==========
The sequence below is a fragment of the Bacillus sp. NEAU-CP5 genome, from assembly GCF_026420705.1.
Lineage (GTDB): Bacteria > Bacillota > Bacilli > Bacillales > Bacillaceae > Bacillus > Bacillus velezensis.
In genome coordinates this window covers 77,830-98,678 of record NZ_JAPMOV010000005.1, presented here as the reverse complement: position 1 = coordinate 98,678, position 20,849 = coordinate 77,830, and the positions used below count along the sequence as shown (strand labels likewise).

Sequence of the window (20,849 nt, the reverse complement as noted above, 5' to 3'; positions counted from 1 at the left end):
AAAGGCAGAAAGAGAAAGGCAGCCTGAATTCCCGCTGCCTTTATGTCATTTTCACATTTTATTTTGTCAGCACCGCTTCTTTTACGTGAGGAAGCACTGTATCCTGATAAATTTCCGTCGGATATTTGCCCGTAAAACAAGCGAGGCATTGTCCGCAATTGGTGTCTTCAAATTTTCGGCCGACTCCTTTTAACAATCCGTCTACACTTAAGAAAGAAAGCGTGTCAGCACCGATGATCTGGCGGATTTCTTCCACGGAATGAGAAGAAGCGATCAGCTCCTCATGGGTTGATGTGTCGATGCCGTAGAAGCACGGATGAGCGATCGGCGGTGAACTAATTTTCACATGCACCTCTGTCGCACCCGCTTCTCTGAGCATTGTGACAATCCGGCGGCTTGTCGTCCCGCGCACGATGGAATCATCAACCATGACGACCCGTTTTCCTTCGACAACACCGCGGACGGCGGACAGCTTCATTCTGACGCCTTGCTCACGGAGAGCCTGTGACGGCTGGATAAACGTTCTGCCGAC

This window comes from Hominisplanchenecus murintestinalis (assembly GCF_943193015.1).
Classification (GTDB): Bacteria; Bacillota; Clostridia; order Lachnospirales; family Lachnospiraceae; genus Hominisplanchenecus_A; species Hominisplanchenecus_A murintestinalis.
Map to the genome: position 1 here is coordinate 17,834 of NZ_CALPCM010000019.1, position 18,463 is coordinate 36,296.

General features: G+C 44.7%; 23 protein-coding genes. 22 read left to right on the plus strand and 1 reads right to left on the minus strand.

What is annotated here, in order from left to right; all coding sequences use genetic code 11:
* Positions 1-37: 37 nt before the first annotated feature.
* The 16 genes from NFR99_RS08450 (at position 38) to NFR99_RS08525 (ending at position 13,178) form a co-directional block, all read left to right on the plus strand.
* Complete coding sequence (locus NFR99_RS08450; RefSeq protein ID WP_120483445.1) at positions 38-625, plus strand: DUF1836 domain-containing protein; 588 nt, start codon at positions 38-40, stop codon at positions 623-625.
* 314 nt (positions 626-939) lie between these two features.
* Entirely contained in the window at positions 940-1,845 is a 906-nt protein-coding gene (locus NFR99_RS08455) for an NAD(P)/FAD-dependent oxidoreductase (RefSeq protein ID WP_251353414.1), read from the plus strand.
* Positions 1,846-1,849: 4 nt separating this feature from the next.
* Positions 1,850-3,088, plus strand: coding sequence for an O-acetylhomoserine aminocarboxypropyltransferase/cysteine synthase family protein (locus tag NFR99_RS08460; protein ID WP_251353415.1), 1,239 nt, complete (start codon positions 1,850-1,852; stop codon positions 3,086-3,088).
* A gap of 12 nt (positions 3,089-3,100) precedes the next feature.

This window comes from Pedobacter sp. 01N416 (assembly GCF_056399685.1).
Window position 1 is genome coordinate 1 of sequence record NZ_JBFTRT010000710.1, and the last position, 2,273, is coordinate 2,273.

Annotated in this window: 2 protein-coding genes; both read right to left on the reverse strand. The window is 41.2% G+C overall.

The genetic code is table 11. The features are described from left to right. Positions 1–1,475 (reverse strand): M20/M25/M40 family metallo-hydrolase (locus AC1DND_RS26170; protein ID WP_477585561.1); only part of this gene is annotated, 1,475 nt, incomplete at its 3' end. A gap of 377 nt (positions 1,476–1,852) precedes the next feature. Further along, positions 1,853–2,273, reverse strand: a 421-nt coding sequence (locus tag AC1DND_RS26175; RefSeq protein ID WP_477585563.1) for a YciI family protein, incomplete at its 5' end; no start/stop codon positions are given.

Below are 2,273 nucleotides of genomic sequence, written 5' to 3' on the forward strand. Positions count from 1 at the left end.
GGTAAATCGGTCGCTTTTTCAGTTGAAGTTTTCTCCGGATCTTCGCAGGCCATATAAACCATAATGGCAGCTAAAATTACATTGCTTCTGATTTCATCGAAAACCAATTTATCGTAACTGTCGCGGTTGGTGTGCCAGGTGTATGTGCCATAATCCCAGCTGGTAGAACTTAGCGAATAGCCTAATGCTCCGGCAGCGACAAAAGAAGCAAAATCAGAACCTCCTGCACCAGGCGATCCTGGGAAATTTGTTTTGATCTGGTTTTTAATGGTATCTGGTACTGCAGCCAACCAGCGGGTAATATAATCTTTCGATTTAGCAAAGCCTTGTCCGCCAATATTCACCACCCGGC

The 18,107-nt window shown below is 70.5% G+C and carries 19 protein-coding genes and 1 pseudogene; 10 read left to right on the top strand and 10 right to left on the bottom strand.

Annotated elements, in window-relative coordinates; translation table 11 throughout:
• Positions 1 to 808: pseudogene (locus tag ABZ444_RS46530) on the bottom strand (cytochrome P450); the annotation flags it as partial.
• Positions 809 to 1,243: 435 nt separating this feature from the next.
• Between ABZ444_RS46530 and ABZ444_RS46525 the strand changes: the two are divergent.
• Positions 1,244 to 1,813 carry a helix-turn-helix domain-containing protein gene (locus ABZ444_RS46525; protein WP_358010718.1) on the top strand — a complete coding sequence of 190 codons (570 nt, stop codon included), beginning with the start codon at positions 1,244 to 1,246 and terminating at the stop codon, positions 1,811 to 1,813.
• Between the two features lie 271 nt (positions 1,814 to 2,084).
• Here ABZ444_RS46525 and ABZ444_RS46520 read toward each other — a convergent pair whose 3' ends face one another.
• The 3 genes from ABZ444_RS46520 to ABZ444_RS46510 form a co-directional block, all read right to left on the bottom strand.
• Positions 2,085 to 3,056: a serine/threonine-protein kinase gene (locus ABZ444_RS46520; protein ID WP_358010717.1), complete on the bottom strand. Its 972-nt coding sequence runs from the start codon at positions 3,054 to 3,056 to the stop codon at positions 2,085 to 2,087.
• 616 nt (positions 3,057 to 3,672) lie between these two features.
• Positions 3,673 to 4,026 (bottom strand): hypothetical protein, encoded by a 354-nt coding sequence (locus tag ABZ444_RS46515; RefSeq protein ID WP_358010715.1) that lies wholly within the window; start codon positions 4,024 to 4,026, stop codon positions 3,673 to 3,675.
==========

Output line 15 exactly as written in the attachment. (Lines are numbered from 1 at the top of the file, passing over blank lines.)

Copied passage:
* Entirely contained in the window at positions 940-1,845 is a 906-nt protein-coding gene (locus NFR99_RS08455) for an NAD(P)/FAD-dependent oxidoreductase (RefSeq protein ID WP_251353414.1), read from the plus strand.